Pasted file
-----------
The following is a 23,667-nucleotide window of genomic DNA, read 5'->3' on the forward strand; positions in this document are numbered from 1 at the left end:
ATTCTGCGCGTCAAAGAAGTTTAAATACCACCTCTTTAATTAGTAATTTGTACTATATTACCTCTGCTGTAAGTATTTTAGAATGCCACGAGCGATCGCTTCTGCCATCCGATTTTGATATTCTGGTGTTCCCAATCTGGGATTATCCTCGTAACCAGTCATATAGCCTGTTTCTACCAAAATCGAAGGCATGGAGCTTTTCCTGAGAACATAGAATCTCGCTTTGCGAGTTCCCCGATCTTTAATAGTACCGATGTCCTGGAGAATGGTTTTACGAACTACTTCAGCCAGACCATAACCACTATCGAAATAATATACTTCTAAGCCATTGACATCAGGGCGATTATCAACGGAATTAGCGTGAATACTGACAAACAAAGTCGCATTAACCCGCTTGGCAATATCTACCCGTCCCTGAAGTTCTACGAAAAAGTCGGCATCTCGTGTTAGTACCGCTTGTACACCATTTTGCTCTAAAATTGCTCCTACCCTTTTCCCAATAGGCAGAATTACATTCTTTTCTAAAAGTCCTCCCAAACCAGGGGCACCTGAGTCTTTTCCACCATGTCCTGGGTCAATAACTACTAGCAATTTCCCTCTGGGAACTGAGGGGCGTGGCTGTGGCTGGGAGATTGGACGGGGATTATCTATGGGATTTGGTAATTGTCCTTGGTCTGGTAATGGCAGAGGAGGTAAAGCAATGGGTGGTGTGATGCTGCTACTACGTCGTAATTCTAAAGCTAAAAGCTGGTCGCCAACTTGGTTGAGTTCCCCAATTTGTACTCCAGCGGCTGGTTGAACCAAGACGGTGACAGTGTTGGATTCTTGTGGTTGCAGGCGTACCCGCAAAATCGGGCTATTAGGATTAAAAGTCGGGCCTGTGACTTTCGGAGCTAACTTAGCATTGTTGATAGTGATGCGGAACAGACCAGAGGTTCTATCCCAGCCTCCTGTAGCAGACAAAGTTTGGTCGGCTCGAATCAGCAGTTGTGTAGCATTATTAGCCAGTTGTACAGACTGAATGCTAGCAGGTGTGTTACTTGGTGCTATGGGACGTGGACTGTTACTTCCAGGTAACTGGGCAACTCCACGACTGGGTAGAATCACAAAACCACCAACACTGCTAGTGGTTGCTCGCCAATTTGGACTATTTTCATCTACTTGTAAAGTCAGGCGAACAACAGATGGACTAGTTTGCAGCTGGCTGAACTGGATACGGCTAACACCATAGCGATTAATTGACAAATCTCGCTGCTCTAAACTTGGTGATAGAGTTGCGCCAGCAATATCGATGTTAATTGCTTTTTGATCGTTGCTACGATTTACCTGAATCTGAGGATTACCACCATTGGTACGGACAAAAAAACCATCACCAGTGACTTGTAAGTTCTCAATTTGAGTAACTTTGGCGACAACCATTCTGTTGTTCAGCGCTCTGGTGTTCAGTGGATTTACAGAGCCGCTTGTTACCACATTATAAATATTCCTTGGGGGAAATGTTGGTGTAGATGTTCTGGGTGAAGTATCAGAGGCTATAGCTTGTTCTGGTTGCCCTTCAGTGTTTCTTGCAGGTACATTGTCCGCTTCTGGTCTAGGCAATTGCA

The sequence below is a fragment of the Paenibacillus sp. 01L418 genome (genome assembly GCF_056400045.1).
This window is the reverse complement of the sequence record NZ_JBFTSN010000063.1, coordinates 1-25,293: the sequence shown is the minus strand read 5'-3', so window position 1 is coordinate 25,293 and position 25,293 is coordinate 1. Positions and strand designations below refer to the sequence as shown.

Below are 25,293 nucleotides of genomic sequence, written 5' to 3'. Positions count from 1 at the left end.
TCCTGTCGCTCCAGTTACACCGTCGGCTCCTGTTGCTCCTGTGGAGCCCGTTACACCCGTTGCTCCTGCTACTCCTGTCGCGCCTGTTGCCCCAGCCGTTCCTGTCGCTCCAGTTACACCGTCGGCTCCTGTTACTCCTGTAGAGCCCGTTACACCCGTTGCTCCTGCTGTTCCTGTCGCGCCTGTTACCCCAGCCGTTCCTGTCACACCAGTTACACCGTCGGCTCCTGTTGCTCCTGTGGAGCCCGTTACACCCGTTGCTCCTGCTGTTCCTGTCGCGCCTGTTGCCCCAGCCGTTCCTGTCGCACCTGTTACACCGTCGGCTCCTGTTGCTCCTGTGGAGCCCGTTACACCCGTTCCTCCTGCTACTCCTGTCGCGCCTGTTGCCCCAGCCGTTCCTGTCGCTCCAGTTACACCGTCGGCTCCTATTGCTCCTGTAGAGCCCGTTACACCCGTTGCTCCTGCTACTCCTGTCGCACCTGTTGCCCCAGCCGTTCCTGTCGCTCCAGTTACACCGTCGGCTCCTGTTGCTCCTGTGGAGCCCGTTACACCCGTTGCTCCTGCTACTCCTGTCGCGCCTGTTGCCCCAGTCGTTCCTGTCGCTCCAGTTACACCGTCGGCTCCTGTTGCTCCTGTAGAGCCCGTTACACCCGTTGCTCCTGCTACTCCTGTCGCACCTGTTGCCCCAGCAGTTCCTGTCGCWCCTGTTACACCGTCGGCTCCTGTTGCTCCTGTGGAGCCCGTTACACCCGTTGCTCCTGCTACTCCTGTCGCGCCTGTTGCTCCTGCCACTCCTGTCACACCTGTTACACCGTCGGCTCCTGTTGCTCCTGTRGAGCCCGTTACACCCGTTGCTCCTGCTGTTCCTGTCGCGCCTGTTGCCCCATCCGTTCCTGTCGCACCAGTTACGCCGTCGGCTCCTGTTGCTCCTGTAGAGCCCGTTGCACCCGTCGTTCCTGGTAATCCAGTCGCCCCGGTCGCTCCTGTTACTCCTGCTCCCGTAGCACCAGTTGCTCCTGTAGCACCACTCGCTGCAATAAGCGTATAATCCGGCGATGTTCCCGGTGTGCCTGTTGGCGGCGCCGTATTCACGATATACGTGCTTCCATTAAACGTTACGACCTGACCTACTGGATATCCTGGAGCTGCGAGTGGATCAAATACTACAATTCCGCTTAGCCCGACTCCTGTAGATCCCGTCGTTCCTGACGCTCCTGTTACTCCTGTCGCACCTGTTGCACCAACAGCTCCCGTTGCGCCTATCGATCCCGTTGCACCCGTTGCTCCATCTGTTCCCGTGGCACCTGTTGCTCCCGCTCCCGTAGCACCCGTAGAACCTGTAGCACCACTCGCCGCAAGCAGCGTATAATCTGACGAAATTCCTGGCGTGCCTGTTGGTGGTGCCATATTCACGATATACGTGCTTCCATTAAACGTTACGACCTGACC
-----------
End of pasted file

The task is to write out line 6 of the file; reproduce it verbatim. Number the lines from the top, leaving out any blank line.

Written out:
TCCTGTCGCTCCAGTTACACCGTCGGCTCCTGTTGCTCCTGTGGAGCCCGTTACACCCGTTGCTCCTGCTACTCCTGTCGCGCCTGTTGCCCCAGCCGTTCCTGTCGCTCCAGTTACACCGTCGGCTCCTGTTACTCCTGTAGAGCCCGTTACACCCGTTGCTCCTGCTGTTCCTGTCGCGCCTGTTACCCCAGCCGTTCCTGTCACACCAGTTACACCGTCGGCTCCTGTTGCTCCTGTGGAGCCCGTTACACCCGTTGCTCCTGCTGTTCCTGTCGCGCCTGTTGCCCCAGCCGTTCCTGTCGCACCTGTTACACCGTCGGCTCCTGTTGCTCCTGTGGAGCCCGTTACACCCGTTCCTCCTGCTACTCCTGTCGCGCCTGTTGCCCCAGCCGTTCCTGTCGCTCCAGTTACACCGTCGGCTCCTATTGCTCCTGTAGAGCCCGTTACACCCGTTGCTCCTGCTACTCCTGTCGCACCTGTTGCCCCAGCCGTTCCTGTCGCTCCAGTTACACCGTCGGCTCCTGTTGCTCCTGTGGAGCCCGTTACACCCGTTGCTCCTGCTACTCCTGTCGCGCCTGTTGCCCCAGTCGTTCCTGTCGCTCCAGTTACACCGTCGGCTCCTGTTGCTCCTGTAGAGCCCGTTACACCCGTTGCTCCTGCTACTCCTGTCGCACCTGTTGCCCCAGCAGTTCCTGTCGCWCCTGTTACACCGTCGGCTCCTGTTGCTCCTGTGGAGCCCGTTACACCCGTTGCTCCTGCTACTCCTGTCGCGCCTGTTGCTCCTGCCACTCCTGTCACACCTGTTACACCGTCGGCTCCTGTTGCTCCTGTRGAGCCCGTTACACCCGTTGCTCCTGCTGTTCCTGTCGCGCCTGTTGCCCCATCCGTTCCTGTCGCACCAGTTACGCCGTCGGCTCCTGTTGCTCCTGTAGAGCCCGTTGCACCCGTCGTTCCTGGTAATCCAGTCGCCCCGGTCGCTCCTGTTACTCCTGCTCCCGTAGCACCAGTTGCTCCTGTAGCACCACTCGCTGCAATAAGCGTATAATCCGGCGATGTTCCCGGTGTGCCTGTTGGCGGCGCCGTATTCACGATATACGTGCTTCCATTAAACGTTACGACCTGACCTACTGGATATCCTGGAGCTGCGAGTGGATCAAATACTACAATTCCGCTTAGCCCGACTCCTGTAGATCCCGTCGTTCCTGACGCTCCTGTTACTCCTGTCGCACCTGTTGCACCAACAGCTCCCGTTGCGCCTATCGATCCCGTTGCACCCGTTGCTCCATCTGTTCCCGTGGCACCTGTTGCTCCCGCTCCCGTAGCACCCGTAGAACCTGTAGCACCACTCGCCGCAAGCAGCGTATAATCTGACGAAATTCCTGGCGTGCCTGTTGGTGGTGCCATATTCACGATATACGTGCTTCCATTAAACGTTACGACCTGACC